SAN FRANCISCO -- Blue Jays prospect Clinton Hollon received a 50-game suspension Tuesday afternoon for violating the Minor League Drug Prevention and Treatment Program.Hollon, who was selected in the second round of the 2013 Draft, received his suspension without pay following a second positive test for a drug of abuse.
SAN FRANCISCO -- Blue Jays prospect Clinton Hollon received a 50-game suspension Tuesday afternoon for violating the Minor League Drug Prevention and Treatment Program.
Hollon, who was selected in the second round of the 2013 Draft, received his suspension without pay following a second positive test for a drug of abuse. The drug of abuse terminology means he was not suspended for something that is considered a performance-enhancing substance.
The 21-year-old, ranked as the Blue Jays' No. 11 prospect by MLBPipeline.com, had yet to pitch this season because he was still in the process of completing his first suspension. He was originally suspended 22 games last season and the first 28 games of this year but that penalty came to an end Monday night.
Hollon appeared in 12 games last season for Class A Short-Season Vancouver and Class A Lansing. He went 3-3 with a 3.38 ERA while striking out 45 and walking 22 batters in 12 starts. Hollon was expected to begin the year with Lansing but now won't be eligible to return until early July.
Floyd's workload to be monitored
Right-hander Gavin Floyd is the Blue Jays' new eighth-inning reliever but that doesn't mean he will always be available when Toronto finds itself in a tight ballgame. Floyd was not available to pitch Tuesday night after he appeared in back-to-back games.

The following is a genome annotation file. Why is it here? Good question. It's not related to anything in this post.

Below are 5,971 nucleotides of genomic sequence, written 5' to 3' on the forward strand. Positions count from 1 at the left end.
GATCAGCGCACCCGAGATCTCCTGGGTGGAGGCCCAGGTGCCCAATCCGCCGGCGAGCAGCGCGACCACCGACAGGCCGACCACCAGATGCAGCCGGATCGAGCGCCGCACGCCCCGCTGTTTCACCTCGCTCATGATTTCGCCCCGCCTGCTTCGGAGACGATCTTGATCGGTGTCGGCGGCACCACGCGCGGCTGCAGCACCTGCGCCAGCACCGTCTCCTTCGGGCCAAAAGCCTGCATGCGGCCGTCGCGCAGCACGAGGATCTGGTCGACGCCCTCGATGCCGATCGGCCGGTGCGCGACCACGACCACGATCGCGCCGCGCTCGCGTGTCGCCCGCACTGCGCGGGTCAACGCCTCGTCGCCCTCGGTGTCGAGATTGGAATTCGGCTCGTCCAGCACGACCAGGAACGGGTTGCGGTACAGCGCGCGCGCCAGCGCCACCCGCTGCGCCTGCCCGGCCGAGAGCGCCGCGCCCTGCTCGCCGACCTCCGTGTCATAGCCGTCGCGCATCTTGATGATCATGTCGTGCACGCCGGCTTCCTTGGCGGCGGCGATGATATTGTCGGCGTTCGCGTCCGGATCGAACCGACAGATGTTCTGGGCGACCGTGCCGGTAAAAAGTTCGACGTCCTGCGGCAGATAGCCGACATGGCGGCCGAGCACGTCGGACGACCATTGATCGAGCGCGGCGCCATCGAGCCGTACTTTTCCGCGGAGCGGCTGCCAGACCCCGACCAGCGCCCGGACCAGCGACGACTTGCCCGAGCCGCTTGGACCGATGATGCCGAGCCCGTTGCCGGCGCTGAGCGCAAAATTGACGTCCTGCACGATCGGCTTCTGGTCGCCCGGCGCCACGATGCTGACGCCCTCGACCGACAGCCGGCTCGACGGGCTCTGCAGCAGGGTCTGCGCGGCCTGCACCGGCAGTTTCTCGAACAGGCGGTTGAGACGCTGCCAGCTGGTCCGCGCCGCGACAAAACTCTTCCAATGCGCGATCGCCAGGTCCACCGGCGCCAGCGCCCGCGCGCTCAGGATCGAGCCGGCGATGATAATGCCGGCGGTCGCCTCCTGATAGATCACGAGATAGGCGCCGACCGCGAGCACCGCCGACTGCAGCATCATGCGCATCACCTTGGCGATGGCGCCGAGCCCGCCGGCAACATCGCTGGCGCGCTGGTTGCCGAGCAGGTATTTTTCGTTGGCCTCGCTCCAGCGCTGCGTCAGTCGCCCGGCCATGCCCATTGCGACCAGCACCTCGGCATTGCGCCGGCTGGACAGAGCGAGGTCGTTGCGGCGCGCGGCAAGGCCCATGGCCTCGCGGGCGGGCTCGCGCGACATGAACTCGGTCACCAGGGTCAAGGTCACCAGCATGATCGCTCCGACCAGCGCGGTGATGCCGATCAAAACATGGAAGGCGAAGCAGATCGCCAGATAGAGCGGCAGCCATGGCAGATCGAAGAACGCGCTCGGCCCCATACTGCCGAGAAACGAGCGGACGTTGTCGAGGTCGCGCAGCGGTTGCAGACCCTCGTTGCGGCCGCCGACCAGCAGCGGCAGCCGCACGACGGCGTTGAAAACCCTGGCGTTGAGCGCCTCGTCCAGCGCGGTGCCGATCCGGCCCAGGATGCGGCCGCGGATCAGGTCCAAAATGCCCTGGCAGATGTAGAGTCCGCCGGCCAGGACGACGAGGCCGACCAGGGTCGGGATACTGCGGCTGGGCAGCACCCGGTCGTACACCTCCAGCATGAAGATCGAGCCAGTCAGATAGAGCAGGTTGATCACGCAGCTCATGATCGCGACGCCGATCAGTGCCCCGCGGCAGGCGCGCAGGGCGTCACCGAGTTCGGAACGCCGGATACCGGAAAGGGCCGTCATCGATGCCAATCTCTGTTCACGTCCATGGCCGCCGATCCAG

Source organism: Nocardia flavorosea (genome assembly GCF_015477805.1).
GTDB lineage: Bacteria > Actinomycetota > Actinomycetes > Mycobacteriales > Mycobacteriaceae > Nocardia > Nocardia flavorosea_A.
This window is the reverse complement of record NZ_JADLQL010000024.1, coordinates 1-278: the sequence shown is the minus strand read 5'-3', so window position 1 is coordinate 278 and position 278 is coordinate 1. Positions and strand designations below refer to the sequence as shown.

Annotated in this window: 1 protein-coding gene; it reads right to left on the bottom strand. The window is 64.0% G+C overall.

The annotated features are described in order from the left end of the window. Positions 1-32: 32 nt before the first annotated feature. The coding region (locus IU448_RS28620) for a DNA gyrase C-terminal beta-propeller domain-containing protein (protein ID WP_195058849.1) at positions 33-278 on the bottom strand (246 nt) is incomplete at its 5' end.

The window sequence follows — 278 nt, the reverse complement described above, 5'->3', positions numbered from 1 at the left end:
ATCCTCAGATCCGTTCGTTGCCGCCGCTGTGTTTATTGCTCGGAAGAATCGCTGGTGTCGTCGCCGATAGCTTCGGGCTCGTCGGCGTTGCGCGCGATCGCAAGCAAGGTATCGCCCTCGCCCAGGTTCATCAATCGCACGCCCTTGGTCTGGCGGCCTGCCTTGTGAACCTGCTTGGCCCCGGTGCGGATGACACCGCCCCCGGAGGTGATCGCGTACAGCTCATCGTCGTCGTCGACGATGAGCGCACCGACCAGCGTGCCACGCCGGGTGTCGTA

Floyd had multiple surgeries on his right elbow earlier in his career, and it wasn't until last September that he returned to the big leagues following sporadic use in 2013-14. Floyd tossed a clean eighth inning in Monday's 3-1 victory over the Giants, which marked the first time in his career he pitched on back-to-back days.
Toronto likely will asking Floyd to do a lot more of that this season, but the one thing the club won't do is ask him to pitch on three consecutive days.
"He looked good," Blue Jays manager John Gibbons said prior to Tuesday night's game. "With the arm problems he's had, you have to guard him a little bit. You won't see him tonight; we have to keep him fresh. But, yeah, [back-to-backs], that's always a big test."
Gregor Chisholm has covered the Blue Jays for MLB.com since 2011. Follow him on Twitter @gregorMLB and Facebook, and listen to his podcast.